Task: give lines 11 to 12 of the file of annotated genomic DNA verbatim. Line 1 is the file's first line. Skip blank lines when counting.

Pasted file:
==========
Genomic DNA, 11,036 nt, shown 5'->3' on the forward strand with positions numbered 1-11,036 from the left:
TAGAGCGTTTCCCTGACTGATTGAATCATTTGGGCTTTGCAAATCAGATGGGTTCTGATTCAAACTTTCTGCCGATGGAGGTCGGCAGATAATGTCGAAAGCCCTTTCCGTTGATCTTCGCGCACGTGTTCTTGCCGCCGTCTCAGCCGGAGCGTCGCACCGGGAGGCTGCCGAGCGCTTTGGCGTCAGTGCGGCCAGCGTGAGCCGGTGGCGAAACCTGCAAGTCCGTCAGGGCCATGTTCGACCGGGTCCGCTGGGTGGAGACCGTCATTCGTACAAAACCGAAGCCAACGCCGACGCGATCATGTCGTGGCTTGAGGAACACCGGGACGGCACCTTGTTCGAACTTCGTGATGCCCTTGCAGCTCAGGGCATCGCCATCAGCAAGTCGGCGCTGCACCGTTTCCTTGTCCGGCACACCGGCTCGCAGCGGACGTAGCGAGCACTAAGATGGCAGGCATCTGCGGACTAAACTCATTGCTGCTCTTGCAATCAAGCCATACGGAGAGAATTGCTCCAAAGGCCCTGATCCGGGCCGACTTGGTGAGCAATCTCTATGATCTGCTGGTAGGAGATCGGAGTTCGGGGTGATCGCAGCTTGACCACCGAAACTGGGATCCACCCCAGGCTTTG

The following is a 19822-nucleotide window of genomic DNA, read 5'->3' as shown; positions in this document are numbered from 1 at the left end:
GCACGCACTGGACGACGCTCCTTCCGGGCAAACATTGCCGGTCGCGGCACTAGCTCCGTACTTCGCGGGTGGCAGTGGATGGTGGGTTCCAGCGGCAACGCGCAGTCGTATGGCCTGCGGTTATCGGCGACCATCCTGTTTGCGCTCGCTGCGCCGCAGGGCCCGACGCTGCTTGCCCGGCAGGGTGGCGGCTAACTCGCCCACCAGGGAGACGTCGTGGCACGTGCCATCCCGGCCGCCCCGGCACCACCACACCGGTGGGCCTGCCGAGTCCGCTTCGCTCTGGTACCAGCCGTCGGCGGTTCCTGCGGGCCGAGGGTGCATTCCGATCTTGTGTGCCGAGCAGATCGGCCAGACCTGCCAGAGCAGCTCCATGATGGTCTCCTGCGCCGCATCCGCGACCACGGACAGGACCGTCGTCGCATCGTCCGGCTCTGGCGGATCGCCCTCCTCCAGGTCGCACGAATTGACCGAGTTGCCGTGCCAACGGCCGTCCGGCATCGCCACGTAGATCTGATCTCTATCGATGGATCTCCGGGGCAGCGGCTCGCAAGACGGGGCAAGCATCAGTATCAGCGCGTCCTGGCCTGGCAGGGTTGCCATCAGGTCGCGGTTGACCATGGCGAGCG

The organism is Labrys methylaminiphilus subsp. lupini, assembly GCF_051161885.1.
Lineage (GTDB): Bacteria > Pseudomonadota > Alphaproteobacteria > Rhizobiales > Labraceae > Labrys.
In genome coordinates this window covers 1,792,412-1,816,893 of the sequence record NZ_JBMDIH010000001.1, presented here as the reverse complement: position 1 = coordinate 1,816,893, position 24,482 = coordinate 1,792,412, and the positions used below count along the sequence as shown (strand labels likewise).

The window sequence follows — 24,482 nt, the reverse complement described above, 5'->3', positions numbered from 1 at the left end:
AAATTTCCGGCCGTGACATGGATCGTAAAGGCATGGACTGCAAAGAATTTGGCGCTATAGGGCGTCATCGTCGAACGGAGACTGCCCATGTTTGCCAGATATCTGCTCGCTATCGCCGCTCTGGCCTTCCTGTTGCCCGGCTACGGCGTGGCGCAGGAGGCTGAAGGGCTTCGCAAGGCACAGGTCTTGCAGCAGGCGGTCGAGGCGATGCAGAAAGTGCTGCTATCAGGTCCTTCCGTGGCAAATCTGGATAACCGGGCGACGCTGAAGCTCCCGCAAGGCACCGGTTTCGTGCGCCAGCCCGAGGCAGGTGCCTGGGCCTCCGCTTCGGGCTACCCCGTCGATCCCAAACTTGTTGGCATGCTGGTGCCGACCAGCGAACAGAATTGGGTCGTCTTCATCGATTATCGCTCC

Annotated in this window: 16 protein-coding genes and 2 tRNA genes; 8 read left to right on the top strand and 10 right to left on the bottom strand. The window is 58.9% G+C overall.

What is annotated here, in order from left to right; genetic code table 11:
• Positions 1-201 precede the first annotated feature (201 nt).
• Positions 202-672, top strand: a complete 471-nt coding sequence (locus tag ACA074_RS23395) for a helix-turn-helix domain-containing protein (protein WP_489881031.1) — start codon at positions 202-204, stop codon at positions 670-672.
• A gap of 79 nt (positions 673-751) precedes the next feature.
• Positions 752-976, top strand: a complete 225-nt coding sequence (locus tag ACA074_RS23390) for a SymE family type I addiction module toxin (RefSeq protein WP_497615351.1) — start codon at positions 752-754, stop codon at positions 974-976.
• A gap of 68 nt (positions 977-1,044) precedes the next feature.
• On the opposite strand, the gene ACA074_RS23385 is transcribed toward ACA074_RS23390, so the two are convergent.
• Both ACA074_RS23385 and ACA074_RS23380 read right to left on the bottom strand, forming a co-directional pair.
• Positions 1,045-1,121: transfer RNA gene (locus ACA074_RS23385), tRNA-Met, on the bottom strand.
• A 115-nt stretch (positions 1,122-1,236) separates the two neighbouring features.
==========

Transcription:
What is annotated here, in order from left to right; genetic code table 11:
• Positions 1-201 precede the first annotated feature (201 nt).